By Anne Vilen and Taylor Trelka
The gap between education research and practice reflects persistent disconnect. Teachers sometimes feel that researchers are out of touch—too distant from the reality of the classroom to offer useful advice. Researchers read and discuss their work with other researchers but less often with the teachers (and students) upon whom it can have the greatest impact.
Fortunately, the research-practice gap promises to narrow as more and more teachers become researchers in their own classrooms. Teachers, in collaboration with school leaders and professional researchers, are often in the best position to ask key questions, identify patterns, and distill conclusions from education research. After all, who better to evaluate and test an innovative education solution than the person who directly facilitates student learning?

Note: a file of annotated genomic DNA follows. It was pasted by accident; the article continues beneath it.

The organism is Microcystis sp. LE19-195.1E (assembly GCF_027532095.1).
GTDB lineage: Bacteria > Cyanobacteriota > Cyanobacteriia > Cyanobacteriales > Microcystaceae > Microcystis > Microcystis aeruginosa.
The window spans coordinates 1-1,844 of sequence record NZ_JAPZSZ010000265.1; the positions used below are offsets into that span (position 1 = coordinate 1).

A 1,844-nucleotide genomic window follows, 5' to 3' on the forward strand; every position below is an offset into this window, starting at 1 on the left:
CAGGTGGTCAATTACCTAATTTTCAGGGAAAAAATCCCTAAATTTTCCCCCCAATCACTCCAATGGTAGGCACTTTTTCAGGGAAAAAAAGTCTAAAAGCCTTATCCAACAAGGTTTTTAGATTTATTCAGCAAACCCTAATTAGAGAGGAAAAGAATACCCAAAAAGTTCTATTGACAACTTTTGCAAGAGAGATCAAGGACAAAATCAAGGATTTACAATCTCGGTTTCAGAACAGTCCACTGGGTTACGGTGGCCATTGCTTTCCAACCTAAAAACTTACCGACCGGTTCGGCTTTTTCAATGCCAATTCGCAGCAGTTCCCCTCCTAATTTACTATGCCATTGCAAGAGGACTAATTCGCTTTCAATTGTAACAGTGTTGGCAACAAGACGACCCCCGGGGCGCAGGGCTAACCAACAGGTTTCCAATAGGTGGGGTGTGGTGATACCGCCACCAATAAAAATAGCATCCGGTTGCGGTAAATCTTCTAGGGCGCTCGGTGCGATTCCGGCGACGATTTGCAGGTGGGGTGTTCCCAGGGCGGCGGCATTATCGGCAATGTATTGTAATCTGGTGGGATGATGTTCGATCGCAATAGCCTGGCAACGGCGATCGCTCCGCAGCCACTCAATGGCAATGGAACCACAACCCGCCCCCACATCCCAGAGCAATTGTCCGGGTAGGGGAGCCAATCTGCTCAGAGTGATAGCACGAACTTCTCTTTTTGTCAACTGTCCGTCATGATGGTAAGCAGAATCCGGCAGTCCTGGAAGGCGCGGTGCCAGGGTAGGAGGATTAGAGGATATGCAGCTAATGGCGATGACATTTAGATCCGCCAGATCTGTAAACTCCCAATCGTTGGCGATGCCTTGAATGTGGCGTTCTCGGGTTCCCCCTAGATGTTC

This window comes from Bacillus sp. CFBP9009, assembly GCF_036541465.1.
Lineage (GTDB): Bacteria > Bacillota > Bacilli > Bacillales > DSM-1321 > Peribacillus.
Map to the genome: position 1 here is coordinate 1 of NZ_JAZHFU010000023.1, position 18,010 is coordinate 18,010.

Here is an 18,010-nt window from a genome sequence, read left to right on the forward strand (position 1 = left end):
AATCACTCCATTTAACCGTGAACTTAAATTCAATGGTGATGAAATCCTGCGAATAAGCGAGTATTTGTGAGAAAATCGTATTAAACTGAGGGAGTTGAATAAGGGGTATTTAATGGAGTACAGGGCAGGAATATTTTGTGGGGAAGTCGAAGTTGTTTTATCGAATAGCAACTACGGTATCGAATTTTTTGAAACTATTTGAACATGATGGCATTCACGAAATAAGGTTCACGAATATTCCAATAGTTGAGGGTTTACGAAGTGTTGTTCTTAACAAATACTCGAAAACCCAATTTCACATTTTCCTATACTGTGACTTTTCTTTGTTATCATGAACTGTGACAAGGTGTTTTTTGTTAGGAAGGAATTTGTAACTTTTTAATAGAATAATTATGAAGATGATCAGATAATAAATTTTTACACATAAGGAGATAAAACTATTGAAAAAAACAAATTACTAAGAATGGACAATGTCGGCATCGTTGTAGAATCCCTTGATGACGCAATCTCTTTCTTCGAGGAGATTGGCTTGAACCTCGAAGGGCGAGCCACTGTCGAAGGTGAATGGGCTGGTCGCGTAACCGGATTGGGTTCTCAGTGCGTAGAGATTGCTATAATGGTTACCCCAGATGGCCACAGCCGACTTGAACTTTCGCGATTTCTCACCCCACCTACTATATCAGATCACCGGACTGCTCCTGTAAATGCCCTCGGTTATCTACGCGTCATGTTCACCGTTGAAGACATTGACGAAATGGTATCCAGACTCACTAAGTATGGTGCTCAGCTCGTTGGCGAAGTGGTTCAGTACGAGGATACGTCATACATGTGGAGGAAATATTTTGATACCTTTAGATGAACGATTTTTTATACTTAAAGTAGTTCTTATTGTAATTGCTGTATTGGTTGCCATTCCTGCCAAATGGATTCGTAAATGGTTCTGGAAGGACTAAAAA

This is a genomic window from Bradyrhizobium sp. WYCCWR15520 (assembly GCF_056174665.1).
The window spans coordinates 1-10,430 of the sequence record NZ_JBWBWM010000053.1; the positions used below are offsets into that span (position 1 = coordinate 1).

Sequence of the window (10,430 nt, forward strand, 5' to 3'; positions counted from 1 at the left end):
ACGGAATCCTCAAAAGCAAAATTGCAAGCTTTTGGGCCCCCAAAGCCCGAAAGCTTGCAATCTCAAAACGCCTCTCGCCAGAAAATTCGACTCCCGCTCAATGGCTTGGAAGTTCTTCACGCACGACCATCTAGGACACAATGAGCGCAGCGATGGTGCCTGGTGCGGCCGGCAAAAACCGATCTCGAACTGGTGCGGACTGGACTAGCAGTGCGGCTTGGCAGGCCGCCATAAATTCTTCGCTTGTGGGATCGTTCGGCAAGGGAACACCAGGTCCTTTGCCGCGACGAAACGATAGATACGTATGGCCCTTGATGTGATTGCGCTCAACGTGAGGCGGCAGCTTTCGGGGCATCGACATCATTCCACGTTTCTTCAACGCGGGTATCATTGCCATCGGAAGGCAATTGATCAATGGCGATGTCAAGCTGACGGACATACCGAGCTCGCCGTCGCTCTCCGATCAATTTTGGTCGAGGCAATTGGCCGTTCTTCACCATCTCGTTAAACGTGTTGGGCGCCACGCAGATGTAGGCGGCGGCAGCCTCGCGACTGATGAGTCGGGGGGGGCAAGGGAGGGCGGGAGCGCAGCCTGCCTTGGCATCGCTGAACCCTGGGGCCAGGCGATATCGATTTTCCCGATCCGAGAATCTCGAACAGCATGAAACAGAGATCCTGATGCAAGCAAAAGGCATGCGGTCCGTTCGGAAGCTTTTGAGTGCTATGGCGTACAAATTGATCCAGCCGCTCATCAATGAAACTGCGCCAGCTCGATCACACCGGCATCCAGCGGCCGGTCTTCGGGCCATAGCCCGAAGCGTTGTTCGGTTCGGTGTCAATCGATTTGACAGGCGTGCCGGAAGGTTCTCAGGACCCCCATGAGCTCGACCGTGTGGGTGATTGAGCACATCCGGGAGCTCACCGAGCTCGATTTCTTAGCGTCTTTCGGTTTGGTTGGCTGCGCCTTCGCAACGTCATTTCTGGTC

At EL Education, a nonprofit that provides curriculum and professional development for schools, we work with many teachers and school leaders who are directly involved in our active research projects. The EL research team designs data collection tools for teachers and supports teacher-researchers with analysis and facilitated conversation. Topics vary from social and emotional learning to classroom management to math and reading instruction. Here, we share four lessons we’ve learned from our teacher-researcher partnerships.